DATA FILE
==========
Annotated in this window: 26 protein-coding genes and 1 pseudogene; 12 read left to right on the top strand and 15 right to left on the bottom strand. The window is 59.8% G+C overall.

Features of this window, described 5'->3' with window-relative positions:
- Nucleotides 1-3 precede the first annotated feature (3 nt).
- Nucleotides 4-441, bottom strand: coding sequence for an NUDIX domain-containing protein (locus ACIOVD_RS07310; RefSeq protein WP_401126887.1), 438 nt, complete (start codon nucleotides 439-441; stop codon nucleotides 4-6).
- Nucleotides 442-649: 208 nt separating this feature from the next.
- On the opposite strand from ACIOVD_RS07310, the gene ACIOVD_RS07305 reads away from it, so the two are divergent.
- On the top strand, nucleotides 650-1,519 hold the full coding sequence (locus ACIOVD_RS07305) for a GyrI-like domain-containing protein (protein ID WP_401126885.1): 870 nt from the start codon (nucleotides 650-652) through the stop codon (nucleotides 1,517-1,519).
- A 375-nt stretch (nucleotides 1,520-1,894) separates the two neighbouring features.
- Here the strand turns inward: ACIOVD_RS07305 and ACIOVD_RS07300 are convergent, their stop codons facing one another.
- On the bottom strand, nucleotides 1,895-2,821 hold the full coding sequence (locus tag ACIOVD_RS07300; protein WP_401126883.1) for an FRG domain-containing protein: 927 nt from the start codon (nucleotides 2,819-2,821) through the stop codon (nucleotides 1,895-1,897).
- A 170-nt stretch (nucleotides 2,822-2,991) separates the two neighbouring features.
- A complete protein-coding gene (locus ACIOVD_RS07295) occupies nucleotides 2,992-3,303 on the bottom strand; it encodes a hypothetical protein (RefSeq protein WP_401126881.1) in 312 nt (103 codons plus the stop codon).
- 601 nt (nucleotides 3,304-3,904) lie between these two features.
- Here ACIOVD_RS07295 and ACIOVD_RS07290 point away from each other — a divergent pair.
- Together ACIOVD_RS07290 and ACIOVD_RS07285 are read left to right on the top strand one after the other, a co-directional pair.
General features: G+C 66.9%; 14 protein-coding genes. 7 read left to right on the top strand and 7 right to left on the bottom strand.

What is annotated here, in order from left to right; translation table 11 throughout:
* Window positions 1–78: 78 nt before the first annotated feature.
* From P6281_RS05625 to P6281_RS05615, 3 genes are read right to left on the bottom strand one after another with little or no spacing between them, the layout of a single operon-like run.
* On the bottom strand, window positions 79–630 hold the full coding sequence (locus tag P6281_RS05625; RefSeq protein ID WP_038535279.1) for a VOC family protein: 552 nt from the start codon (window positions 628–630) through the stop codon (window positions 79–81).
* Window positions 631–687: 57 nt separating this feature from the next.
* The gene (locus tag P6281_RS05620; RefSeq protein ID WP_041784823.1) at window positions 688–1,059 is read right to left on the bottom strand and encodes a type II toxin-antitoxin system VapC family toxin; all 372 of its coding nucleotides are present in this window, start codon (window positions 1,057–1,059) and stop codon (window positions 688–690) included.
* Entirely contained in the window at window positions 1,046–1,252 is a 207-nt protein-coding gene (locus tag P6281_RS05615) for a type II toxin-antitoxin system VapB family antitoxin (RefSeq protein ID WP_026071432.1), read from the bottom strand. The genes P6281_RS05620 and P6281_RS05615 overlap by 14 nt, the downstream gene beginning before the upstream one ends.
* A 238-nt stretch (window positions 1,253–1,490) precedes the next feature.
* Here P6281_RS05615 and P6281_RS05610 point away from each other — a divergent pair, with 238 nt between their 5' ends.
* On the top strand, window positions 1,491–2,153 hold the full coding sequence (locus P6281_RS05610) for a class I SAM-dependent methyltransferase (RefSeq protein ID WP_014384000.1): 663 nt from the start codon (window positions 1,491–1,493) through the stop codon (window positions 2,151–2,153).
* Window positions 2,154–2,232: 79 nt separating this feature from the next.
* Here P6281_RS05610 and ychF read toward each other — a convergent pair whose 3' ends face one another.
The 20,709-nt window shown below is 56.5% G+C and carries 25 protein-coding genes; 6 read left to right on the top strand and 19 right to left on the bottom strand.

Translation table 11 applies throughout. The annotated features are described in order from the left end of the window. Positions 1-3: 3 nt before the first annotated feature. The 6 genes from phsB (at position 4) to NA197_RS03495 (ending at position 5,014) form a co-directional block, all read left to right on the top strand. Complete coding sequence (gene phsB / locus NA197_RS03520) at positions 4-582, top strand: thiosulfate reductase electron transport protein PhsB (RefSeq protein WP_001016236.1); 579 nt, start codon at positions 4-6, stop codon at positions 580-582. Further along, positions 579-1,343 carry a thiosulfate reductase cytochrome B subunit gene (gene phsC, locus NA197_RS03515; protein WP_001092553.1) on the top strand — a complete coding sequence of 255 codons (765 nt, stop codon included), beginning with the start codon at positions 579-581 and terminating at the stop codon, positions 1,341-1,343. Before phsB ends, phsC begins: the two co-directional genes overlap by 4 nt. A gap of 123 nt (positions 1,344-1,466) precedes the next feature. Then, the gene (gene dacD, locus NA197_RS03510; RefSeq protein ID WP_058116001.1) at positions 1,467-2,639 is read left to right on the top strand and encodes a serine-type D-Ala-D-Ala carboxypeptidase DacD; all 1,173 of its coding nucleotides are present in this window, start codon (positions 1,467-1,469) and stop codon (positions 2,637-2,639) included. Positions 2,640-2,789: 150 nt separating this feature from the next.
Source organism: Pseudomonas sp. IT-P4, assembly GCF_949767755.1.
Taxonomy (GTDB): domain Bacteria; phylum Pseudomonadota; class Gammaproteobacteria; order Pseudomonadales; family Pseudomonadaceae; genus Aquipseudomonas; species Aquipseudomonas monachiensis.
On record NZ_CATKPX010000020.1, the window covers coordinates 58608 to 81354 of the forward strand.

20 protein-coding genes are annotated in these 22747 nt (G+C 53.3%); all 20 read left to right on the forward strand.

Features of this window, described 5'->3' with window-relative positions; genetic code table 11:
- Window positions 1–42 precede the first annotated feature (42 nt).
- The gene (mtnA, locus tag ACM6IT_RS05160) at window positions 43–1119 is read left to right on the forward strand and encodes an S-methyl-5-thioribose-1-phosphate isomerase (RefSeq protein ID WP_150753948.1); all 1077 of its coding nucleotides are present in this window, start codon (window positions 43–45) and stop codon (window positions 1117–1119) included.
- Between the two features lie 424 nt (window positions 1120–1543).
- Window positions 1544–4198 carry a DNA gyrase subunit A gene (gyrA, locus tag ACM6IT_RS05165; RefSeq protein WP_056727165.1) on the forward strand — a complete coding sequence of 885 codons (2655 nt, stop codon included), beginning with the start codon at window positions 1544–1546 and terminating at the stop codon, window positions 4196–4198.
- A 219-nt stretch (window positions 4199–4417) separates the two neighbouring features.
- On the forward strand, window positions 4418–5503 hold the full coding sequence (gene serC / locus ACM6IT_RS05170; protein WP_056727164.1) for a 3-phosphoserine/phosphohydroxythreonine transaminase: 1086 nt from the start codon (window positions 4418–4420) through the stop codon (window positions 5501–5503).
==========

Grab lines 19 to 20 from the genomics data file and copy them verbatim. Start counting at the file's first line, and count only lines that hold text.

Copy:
* From P6281_RS05625 to P6281_RS05615, 3 genes are read right to left on the bottom strand one after another with little or no spacing between them, the layout of a single operon-like run.
* On the bottom strand, window positions 79–630 hold the full coding sequence (locus tag P6281_RS05625; RefSeq protein ID WP_038535279.1) for a VOC family protein: 552 nt from the start codon (window positions 628–630) through the stop codon (window positions 79–81).